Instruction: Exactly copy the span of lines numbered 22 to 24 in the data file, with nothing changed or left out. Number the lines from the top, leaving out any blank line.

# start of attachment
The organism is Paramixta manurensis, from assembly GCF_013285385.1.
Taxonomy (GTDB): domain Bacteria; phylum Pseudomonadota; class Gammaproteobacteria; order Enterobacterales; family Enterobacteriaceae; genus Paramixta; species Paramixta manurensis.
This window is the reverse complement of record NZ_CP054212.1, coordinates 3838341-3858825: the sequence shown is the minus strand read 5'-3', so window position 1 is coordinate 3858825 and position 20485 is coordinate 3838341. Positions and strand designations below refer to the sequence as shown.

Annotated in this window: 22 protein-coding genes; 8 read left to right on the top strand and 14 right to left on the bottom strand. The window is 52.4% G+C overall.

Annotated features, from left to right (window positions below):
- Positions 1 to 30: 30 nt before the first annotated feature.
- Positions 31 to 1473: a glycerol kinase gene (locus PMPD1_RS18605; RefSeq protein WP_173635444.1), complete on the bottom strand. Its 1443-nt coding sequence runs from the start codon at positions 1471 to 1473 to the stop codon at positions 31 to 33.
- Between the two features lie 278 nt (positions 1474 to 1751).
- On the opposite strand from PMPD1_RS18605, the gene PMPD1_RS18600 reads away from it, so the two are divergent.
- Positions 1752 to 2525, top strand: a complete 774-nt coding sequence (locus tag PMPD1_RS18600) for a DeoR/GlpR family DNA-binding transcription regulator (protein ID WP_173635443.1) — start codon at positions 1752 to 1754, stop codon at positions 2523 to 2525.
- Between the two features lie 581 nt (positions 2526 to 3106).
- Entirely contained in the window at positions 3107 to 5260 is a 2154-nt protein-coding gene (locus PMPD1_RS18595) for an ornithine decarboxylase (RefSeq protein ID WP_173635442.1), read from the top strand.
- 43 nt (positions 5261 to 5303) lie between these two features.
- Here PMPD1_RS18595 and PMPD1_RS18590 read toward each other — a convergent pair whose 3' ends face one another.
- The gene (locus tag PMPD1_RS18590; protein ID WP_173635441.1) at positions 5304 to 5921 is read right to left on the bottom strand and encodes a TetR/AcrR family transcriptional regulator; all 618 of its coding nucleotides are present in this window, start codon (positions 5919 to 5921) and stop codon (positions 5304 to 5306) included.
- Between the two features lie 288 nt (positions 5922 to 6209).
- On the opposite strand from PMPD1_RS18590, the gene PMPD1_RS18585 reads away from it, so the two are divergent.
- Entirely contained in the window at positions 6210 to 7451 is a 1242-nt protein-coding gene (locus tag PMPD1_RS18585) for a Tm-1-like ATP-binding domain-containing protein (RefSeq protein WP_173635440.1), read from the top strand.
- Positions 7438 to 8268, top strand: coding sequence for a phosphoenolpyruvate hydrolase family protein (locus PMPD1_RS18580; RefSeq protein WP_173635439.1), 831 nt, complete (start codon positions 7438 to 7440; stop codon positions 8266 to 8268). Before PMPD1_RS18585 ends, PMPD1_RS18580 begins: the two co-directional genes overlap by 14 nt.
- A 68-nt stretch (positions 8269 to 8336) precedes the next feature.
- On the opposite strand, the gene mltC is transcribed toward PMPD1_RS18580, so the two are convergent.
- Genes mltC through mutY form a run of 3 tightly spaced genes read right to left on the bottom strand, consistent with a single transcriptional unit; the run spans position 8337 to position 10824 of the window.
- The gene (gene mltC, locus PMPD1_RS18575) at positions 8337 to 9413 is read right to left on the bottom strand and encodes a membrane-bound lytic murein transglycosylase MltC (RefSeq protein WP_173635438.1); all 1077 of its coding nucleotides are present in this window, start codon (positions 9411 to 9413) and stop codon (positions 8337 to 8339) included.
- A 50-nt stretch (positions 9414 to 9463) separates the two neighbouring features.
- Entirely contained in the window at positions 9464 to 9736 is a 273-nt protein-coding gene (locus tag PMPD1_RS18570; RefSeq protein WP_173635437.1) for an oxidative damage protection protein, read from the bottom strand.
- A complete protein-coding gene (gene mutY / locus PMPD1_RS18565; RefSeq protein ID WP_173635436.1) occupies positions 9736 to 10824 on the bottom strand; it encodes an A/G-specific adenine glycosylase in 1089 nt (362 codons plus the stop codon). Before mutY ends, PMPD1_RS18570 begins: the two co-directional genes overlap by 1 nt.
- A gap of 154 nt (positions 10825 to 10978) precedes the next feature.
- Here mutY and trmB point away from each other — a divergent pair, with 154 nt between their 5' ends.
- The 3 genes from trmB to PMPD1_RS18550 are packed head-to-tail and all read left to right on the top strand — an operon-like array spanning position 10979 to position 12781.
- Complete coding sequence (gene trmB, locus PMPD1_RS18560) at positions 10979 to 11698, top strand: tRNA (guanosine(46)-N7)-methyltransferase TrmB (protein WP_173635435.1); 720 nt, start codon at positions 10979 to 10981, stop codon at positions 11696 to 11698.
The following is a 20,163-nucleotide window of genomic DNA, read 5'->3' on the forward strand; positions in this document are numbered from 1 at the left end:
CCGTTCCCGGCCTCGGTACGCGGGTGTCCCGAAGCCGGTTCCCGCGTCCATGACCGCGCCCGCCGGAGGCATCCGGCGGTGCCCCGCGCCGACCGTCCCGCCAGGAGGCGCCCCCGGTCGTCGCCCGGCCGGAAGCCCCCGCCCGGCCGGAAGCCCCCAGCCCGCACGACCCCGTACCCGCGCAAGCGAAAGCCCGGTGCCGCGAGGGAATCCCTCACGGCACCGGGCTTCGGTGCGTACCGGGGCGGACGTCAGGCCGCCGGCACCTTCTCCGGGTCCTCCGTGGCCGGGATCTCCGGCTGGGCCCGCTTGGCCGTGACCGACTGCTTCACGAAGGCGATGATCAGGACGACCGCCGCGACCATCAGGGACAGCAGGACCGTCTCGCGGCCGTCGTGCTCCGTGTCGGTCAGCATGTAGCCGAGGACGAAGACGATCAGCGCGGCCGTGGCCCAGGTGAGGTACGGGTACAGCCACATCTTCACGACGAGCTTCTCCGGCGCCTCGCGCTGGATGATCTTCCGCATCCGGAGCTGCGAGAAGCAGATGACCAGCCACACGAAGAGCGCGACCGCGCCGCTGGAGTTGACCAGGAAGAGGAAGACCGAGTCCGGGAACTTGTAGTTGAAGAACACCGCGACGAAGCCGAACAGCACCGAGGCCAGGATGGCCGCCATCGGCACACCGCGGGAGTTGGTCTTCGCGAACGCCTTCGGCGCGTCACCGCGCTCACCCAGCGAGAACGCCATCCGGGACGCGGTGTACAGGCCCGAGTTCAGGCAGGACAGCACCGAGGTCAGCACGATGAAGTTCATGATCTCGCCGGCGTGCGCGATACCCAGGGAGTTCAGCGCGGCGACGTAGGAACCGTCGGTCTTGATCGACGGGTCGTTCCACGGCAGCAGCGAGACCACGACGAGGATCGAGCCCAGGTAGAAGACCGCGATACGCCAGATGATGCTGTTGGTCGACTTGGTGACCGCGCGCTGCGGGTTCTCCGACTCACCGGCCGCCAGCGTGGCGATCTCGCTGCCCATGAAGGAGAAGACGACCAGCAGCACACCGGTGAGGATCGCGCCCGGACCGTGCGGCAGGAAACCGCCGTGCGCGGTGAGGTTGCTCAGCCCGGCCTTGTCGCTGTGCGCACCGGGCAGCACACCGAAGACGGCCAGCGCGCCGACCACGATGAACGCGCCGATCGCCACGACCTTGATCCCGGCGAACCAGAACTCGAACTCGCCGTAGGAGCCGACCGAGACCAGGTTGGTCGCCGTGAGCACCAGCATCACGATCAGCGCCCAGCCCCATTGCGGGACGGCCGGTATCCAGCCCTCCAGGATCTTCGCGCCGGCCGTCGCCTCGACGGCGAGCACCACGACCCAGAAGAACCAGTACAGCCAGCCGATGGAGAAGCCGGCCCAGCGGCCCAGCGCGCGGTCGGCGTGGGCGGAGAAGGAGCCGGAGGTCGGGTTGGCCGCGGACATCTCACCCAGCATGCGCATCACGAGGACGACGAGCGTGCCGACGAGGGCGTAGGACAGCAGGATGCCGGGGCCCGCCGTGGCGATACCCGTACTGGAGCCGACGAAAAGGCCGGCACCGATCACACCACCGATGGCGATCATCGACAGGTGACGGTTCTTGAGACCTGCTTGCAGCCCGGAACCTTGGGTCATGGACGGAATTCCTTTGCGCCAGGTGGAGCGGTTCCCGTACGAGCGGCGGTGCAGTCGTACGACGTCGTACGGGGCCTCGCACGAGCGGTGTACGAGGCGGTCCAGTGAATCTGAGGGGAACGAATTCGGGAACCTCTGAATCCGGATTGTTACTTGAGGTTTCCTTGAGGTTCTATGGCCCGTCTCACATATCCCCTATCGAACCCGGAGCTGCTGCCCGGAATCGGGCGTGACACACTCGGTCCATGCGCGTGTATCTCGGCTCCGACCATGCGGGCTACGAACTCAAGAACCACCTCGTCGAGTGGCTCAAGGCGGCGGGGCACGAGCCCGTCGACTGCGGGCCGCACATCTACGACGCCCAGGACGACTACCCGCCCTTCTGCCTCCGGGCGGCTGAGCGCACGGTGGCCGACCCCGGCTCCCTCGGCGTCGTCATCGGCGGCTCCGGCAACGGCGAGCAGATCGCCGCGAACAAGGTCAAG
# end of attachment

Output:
- Genes mltC through mutY form a run of 3 tightly spaced genes read right to left on the bottom strand, consistent with a single transcriptional unit; the run spans position 8337 to position 10824 of the window.
- The gene (gene mltC, locus PMPD1_RS18575) at positions 8337 to 9413 is read right to left on the bottom strand and encodes a membrane-bound lytic murein transglycosylase MltC (RefSeq protein WP_173635438.1); all 1077 of its coding nucleotides are present in this window, start codon (positions 9411 to 9413) and stop codon (positions 8337 to 8339) included.
- A 50-nt stretch (positions 9414 to 9463) separates the two neighbouring features.